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Copper Queen Mine

Bisbee, Arizona: We started our day with a tour of the next-door Copper Queen Mine.

This is our view of the Copper Queen Mine from our RV park. A big ugly hole in the ground. The tour took us into the mountain!

After reserving our spot for the $12 tour, we lined-up to don our miner apparel and equipment.

Hard hats, rain jackets and a heavy leather belt. A five-pound battery was attached to the back of the belt. The battery operated our lamps.

Properly suited for our tour, we loaded ourselves into the miner's tram. We had to straddle a padded bench! (Note: do not wear a mini-skirt on a tour of the Copper Queen Mine. Actually, dress warm and wear good shoes. It is dirty down there and the temperature is a constant 47 degrees)

And away we go! I am using my black & white shot of the mine shaft, as it felt like stepping back in time as we chugged our way - 1500 feet - into the mountain.

The tunnels are quite narrow and it is very dark. Not for the claustrophobic! The tunnel walls are very colorful.

A few times, the tram would stop in a lighted area and we would get off the cart and our guide would explain the mining procedure. 3000 miners worked 24/7 in three shifts. Opened in 1887, eight billion pounds of copper was eventually taken from this mine before it closed in 1974.

The Copper Queen Mine has 143 miles of tunnels on five different levels. Each level is 100 feet apart. It's like a giant ant farm.

Our guide, Joe, in the red hat, worked as a miner in this mine when he was a young man. Here he explained how holes were drilled into the rock with water and compressed air using this "drill". The holes were then packed with sticks of dynamite, the dynamite fuse was lit and then everyone "ran like hell".

This barbaric contraption is an elevator! It was used to move workers between the different levels of tunneling. It was a very interesting 80 minute tour, but I was happy to back in the warm sun. It was cold down there!

Next on our agenda was to drive to the border, walk across the border and have lunch. Well, we are not the smartest of gringos, and ended up in the lane for autos to cross over. So we drove over the border. We drove around for a few minutes and decided we didn't want to eat lunch in Mexico after all. So, we turned around and went back to the USA (the immigration officer looked at our passports and just wanted to know why we went to Germany in 2009). Our twenty minute Mexican vacation was over.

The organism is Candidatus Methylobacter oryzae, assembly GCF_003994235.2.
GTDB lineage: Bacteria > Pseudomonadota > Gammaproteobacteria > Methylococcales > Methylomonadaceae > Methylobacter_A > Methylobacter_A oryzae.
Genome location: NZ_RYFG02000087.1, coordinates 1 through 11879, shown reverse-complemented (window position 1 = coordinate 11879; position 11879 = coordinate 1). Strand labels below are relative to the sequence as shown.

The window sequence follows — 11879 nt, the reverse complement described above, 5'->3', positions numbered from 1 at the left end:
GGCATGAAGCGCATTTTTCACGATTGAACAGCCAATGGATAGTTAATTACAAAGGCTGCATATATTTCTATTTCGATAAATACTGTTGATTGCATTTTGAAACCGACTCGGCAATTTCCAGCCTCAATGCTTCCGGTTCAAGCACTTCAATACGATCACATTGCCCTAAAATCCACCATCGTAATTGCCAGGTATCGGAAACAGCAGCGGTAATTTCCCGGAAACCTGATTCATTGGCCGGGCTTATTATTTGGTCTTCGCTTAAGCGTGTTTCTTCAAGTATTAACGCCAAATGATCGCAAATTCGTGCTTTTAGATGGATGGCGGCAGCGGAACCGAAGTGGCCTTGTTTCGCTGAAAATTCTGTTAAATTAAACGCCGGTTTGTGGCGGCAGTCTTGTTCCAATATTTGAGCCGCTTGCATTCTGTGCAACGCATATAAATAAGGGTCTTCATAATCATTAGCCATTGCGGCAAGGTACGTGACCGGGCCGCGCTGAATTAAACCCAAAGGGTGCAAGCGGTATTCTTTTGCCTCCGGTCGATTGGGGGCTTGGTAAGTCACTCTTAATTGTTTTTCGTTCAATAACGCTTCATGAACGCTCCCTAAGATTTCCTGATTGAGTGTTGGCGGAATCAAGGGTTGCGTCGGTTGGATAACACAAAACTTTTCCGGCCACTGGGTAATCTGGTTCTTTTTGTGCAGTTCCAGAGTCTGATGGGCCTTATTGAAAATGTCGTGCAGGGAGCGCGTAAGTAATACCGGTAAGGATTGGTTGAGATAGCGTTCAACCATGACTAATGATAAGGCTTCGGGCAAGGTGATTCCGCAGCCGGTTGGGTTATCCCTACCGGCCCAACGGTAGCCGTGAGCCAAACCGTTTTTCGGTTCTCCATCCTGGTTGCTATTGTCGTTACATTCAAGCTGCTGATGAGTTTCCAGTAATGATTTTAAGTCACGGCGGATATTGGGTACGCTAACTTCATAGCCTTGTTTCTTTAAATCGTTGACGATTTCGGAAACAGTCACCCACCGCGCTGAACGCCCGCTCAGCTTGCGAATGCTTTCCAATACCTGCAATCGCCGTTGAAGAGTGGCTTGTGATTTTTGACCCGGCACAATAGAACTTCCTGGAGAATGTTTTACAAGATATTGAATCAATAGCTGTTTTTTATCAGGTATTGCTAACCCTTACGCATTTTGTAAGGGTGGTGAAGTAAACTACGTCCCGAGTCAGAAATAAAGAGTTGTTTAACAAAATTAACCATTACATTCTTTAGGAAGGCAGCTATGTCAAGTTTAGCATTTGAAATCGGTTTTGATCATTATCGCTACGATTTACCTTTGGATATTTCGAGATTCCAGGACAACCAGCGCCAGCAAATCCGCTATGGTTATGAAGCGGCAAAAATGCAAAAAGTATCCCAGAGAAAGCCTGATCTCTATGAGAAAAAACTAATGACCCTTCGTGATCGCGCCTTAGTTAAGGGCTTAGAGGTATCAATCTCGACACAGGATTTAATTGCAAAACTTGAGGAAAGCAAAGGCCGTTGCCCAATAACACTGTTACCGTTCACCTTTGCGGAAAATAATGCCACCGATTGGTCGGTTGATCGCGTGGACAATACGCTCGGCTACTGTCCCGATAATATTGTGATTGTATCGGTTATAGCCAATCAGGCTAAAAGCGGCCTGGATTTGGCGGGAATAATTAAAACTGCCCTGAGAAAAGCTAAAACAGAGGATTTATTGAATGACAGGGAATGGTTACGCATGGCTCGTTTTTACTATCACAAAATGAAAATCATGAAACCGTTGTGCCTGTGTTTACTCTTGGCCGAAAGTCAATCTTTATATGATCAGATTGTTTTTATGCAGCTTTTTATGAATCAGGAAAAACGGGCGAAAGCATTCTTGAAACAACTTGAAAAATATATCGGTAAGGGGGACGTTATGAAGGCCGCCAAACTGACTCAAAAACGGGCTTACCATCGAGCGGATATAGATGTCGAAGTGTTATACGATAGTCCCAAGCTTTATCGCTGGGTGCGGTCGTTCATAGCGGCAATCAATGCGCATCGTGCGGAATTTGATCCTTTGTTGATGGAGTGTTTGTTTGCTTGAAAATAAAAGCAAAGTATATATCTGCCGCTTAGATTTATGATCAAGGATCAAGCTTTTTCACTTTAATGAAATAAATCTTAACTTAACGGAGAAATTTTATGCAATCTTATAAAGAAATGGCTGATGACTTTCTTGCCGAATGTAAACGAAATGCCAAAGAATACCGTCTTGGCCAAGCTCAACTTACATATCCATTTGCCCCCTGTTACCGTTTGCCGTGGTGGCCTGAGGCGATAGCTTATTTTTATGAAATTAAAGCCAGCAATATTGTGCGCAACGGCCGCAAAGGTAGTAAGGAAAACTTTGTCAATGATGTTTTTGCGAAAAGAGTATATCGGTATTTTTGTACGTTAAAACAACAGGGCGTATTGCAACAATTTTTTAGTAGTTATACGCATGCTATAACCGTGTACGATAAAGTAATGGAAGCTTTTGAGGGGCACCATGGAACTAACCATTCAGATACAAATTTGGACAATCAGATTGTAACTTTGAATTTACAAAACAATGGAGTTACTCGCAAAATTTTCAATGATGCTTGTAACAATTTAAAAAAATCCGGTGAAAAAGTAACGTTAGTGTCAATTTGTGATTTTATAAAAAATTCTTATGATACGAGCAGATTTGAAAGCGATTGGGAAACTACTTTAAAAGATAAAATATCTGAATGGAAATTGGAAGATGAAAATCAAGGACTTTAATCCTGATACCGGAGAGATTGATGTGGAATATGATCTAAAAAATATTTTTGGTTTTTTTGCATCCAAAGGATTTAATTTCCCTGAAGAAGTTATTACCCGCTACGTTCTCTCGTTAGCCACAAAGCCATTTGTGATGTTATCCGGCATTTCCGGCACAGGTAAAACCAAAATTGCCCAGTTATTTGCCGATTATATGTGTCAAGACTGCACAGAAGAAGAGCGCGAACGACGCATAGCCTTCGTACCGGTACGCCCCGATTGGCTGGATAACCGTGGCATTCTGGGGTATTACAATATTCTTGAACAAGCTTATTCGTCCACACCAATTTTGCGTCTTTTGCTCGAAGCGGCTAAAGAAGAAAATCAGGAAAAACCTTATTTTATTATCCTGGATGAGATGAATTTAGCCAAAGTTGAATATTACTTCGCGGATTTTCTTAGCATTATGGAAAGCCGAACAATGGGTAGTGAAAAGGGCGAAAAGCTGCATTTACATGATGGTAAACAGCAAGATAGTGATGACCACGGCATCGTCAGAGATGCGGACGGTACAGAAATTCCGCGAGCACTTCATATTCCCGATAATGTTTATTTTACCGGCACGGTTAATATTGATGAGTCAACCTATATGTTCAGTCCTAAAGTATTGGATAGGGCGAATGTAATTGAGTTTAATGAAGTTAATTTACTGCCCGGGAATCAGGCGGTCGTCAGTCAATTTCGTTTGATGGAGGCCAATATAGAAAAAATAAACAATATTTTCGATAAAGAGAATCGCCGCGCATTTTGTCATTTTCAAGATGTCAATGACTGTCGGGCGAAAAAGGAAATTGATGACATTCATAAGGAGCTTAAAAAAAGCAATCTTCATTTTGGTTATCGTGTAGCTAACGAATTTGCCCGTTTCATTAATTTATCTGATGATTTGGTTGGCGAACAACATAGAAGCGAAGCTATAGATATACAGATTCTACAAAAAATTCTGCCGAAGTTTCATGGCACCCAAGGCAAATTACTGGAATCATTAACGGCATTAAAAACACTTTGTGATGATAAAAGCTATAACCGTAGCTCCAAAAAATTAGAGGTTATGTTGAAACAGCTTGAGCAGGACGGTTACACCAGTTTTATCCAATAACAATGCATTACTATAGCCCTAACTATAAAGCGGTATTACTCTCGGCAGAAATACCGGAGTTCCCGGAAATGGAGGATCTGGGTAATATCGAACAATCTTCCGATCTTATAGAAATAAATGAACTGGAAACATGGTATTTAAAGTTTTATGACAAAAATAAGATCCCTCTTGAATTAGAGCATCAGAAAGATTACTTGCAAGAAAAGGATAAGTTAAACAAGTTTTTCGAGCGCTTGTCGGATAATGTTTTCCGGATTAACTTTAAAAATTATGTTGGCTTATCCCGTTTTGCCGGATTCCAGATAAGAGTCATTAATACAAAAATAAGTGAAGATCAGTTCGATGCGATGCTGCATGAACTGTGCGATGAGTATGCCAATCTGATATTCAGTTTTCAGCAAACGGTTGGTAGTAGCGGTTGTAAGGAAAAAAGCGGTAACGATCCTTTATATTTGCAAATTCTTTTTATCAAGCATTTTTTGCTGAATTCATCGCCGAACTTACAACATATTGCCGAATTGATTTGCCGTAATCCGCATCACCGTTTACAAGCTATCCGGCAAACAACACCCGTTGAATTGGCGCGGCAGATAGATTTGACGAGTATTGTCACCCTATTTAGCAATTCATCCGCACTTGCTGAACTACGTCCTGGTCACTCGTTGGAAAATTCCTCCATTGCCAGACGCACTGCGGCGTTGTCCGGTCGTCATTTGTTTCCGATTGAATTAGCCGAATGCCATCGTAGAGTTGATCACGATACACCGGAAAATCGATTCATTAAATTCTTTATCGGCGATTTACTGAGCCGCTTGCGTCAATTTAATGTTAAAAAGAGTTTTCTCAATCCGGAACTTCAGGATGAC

We found a little Mexican restaurant in Douglas, Arizona. DT had enchiladas.

You will not be surprised to learn I ordered two chicken tacos. Sin arroz. Sin frijoles.

On the way back to our RV, we made a stop to see the famous Shady Dell Trailer Park in Bisbee. The owners have restored 9 vintage trailers and rent them as motel rooms! They also have a little diner. Very cute. We saw a few empty RV sites in the back for rent, but do not think our monster would fit inside the Shady Dell Trailer Park!

Our friends invited us to their home for dinner. They live in a wonderful house built by the mining company for their workers over 100 years ago. The walls are solid adobe and one foot thick! High coved ceilings, wrapped arches, hardwood floors and the entire front of the house features a deep covered porch. Margaret and Darrell prepared roast chicken breasts in herbs with sauteed mushrooms and served the chicken with risotto and a tossed salad. For dessert, Margaret offered Oregon Marion berries over her homemade bourbon pound cake! Delicious. Not only did they feed us - Margaret sent us home with a QUART of her home-cured olive medley and a pint of olive oil. Best doggie bag ever.

Margaret still looks the same as she did in college when we worked at the student newspaper together... though in those days we both had long hair, parted down the center. I can't believe we used to work until the wee-hours of the morning to put that paper "to bed". One or two o'clock in the morning was the norm for us - Sunday-Thursday nights. When the newspaper was ready for the presses, we called a taxi and the taxi would drive the proof to the Springfield, Oregon newspaper and their press would run it for us and deliver the finished papers to newspaper boxes spread throughout the University of Oregon campus before the crack of dawn. When I would walk to class the next morning - there was the Oregon Daily Emerald in the paper box, free! I'm sure most students never thought about how the newspaper magically appeared each morning, but I am proud to say Margaret and I played a part in the history of the now 111 year old college newspaper.

We had an enjoyable evening with Margaret & Darrell and hope they venture up our way one of these days so we can return the hospitality.

Until my next update, I remain, your nostalgic correspondent.

RV Park: Queen Mine RV Park - Only 25 sites, all gravel back-ins with water, sewer and 30 amp electric. Completely open, no trees to block your satellite or shade your RV. Bathhouse and laundry. Walk to town. Free wifi and cable. Quiet. Cash or check only. (Tricky entry and don't follow your GPS directions. Enter the Queen Mine Tour parking lot and proceed up the hill to the campground.) We paid $28.